LIASSON: Well, he has said that he's going to veto anything, any bill that would extend the Bush tax cuts for the rich. Now, he's already said he wants to extend the Bush tax cuts for people earning 250,000 and below. And as a matter of fact, there's universal consensus on that, and that's the president's line. He says, everyone agrees that for 98 percent of Americans who make $250,000 or less, let's just extend the tax cuts for them because everybody agrees to do that. And then let's fight about the top 2 percent.
What he's trying to do is box the Republicans in to defending tax cuts for the rich while they're also talking about changes in entitlements and deficit reduction and spending cuts that would hurt the middle class.
RAZ: But if they have...
LIASSON: That's his strategy. But there are a lot of ways to make the rich pay more without raising their tax rates.
RAZ: That's NPR's national political correspondent Mara Liasson. Mara, thanks.
LIASSON: Thank you.
RAZ: Senator Joe Lieberman of Connecticut, an independent, is retiring after 24 years in the Senate. And normally, he'd be busy packing up his office and saying goodbye, but Congress still has six weeks to go before this session is officially over. And unlike previous lame-duck sessions, there is a lot of work to be done this time around. So I asked the senator just how important this session is.
SENATOR JOE LIEBERMAN: I don't think that there has been one as consequential as the lame duck of 2012. And primarily, of course, because of the so-called fiscal cliff. I mean, if Congress does nothing and Congress has gotten pretty good at doing nothing, then there are enormous cuts in spending programs that go in automatically and enormous increases in taxes. Together, if nothing's done to stop them, I think they put America back into a recession.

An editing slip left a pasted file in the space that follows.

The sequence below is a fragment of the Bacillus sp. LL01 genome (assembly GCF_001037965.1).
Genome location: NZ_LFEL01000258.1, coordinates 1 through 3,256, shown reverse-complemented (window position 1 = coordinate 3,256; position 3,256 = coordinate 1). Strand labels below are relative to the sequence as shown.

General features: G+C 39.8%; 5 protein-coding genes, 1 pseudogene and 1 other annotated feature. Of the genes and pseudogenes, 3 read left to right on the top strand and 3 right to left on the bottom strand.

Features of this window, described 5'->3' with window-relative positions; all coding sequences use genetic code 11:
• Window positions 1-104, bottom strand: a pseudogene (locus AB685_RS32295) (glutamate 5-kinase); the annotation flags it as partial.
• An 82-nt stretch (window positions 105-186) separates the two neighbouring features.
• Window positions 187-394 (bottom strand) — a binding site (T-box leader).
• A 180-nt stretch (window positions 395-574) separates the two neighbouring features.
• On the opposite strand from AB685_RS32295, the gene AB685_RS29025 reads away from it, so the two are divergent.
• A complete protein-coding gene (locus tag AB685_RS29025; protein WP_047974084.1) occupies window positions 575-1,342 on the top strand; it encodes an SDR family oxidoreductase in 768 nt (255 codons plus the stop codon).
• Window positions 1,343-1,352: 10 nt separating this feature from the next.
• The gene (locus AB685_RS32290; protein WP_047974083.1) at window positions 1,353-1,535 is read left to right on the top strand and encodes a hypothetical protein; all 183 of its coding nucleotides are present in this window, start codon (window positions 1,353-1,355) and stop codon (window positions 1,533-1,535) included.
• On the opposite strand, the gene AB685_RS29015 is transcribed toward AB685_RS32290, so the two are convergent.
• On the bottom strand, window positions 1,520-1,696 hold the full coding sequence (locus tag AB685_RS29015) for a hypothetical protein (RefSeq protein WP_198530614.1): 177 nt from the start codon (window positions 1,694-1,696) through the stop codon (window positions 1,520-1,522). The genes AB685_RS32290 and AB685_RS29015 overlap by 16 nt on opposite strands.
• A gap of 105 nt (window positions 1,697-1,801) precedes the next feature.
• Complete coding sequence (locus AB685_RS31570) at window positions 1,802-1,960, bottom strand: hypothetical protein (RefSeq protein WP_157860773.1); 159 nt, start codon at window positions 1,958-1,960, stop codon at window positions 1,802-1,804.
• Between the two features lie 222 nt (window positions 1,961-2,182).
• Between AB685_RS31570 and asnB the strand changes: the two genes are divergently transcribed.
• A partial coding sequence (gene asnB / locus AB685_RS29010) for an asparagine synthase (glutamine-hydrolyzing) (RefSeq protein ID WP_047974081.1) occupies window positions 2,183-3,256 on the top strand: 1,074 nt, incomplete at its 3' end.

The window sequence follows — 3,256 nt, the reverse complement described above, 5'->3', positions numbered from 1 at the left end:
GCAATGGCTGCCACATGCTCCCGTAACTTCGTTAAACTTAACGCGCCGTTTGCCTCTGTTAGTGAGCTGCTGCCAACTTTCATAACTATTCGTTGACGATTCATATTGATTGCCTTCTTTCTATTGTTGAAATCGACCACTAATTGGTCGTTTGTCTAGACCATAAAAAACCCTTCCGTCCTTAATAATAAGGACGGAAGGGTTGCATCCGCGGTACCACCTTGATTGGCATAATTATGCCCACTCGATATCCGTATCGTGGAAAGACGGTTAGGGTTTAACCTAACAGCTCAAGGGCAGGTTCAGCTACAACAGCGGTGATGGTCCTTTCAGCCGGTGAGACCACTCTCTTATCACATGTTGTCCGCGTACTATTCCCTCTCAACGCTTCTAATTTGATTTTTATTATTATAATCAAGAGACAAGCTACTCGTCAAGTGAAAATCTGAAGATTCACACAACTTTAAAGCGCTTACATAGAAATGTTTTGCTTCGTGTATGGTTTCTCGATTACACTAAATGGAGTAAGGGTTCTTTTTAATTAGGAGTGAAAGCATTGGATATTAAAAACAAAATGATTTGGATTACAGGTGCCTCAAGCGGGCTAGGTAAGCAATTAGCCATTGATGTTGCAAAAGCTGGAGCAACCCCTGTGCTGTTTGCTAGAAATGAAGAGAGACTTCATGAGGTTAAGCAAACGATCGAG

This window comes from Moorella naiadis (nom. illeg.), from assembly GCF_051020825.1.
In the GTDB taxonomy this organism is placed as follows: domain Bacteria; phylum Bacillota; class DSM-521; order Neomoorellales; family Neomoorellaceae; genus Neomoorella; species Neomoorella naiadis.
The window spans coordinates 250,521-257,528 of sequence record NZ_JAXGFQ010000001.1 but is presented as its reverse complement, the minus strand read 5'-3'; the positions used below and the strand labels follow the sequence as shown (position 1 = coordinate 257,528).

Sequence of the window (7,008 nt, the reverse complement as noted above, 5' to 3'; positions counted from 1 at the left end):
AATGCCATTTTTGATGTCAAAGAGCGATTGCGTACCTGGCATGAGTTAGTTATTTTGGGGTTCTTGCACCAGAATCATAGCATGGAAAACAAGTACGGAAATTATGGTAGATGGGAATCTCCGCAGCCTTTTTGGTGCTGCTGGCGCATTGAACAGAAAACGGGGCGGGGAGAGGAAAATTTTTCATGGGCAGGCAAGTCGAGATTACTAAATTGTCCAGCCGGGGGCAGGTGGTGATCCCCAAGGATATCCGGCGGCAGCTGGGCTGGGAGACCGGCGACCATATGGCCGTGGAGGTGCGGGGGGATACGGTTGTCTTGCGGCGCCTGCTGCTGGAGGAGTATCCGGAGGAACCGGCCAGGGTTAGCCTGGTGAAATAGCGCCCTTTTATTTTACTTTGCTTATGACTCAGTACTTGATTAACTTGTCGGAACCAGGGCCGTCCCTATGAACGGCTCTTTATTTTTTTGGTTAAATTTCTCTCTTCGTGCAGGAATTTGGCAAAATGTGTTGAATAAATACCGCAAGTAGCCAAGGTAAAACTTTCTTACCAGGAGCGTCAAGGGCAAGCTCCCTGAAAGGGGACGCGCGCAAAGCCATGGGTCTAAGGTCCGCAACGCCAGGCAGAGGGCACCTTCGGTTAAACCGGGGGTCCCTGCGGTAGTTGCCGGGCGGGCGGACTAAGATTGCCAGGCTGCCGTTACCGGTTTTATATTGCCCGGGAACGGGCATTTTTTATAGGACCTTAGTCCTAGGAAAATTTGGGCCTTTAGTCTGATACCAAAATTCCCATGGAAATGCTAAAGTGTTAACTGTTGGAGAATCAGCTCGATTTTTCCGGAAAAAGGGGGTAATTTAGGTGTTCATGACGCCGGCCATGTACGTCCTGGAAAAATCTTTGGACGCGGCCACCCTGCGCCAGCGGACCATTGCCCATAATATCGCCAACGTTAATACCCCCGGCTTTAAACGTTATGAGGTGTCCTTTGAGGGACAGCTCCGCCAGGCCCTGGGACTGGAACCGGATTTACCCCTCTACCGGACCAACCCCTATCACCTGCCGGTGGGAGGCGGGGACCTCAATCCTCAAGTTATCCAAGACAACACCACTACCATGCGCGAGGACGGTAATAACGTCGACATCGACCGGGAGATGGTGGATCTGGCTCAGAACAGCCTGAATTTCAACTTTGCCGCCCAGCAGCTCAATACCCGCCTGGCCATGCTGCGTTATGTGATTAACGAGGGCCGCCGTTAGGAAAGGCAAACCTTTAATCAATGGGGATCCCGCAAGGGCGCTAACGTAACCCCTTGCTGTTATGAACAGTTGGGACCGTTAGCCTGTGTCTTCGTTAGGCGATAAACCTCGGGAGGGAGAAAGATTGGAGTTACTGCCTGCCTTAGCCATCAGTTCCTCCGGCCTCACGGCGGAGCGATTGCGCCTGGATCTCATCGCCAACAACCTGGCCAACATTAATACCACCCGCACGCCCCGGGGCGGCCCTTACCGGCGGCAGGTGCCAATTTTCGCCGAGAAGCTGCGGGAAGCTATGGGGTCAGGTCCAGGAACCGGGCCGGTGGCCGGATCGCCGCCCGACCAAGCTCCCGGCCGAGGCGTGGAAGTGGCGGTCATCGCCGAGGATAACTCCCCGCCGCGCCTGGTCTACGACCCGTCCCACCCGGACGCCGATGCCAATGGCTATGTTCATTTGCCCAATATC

RAZ: Senator Lieberman, you, of course, are an independent. You refused to endorse any candidate for the presidency this time around. You know how the American public views Congress, especially this last Congress. They're the least popular in modern - since the question was asked - has been asked. Nine percent or something of Americans had faith in this Congress. Do you think that it was because the president was unwilling to compromise?
LIEBERMAN: No. I mean, that may be part of the problem, but we've forgotten how to compromise. If you go into every big legislative discussion with the position that I will only vote for this if I get 100 percent of what I want, then the odds are you're going to get zero percent, and that's got to stop. I think that's what the American people want us to do. I believe, based on the first post-election statements by President Obama, Speaker Boehner, Senator Reid, that that's the message they've gotten. And now, we've got to really do the hard work and do it quickly.
RAZ: Are you optimistic that starting January 3, 2013, the new Congress and the president will actually get things done?
LIEBERMAN: Well, it's hard to be optimistic. And I got to tell you, I'm by nature an optimistic person, because the reality is in the Senate that there are going to be fewer moderates in both parties who are going to be here. And I think the key is going to be President Obama. And here he is re-elected with a real mandate. And I think he's going to focus in now on the fiscal crisis in America.
RAZ: That's Senator Joe Lieberman, the outgoing independent senator from Connecticut. Senator Lieberman, thank you so much.
LIEBERMAN: Thank you, Guy. Be well.
RAZ: Another retiring senator is Kent Conrad. He's been the chair of the Senate Budget Committee since 2006. And when I spoke to him, I asked if there's a congressional game plan for avoiding the fiscal disaster.